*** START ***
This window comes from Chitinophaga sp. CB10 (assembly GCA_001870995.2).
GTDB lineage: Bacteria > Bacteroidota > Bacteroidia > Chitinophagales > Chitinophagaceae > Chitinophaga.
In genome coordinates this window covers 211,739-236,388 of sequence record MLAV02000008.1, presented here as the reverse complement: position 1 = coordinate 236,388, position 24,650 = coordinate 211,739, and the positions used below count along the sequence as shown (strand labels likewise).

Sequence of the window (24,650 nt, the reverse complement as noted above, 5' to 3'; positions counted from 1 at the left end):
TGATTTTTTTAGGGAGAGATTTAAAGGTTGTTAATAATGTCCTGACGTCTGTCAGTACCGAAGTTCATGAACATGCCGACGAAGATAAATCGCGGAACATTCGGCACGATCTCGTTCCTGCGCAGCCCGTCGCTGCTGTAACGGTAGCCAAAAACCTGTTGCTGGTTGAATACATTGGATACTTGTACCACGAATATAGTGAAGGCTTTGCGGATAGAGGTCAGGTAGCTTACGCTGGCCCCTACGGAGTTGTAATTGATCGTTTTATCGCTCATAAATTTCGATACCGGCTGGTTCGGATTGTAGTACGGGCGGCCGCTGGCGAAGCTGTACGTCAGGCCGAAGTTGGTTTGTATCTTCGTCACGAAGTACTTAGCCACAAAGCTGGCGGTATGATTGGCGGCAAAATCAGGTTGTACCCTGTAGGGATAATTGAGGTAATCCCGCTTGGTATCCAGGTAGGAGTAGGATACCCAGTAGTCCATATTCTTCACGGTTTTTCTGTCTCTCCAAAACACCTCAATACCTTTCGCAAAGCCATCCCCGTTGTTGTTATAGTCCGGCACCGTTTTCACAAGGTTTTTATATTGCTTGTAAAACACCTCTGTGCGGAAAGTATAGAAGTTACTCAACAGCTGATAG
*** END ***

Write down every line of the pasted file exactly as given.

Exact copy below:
This window comes from Chitinophaga sp. CB10 (assembly GCA_001870995.2).
GTDB lineage: Bacteria > Bacteroidota > Bacteroidia > Chitinophagales > Chitinophagaceae > Chitinophaga.
In genome coordinates this window covers 211,739-236,388 of sequence record MLAV02000008.1, presented here as the reverse complement: position 1 = coordinate 236,388, position 24,650 = coordinate 211,739, and the positions used below count along the sequence as shown (strand labels likewise).

Sequence of the window (24,650 nt, the reverse complement as noted above, 5' to 3'; positions counted from 1 at the left end):
TGATTTTTTTAGGGAGAGATTTAAAGGTTGTTAATAATGTCCTGACGTCTGTCAGTACCGAAGTTCATGAACATGCCGACGAAGATAAATCGCGGAACATTCGGCACGATCTCGTTCCTGCGCAGCCCGTCGCTGCTGTAACGGTAGCCAAAAACCTGTTGCTGGTTGAATACATTGGATACTTGTACCACGAATATAGTGAAGGCTTTGCGGATAGAGGTCAGGTAGCTTACGCTGGCCCCTACGGAGTTGTAATTGATCGTTTTATCGCTCATAAATTTCGATACCGGCTGGTTCGGATTGTAGTACGGGCGGCCGCTGGCGAAGCTGTACGTCAGGCCGAAGTTGGTTTGTATCTTCGTCACGAAGTACTTAGCCACAAAGCTGGCGGTATGATTGGCGGCAAAATCAGGTTGTACCCTGTAGGGATAATTGAGGTAATCCCGCTTGGTATCCAGGTAGGAGTAGGATACCCAGTAGTCCATATTCTTCACGGTTTTTCTGTCTCTCCAAAACACCTCAATACCTTTCGCAAAGCCATCCCCGTTGTTGTTATAGTCCGGCACCGTTTTCACAAGGTTTTTATATTGCTTGTAAAACACCTCTGTGCGGAAAGTATAGAAGTTACTCAACAGCTGATAG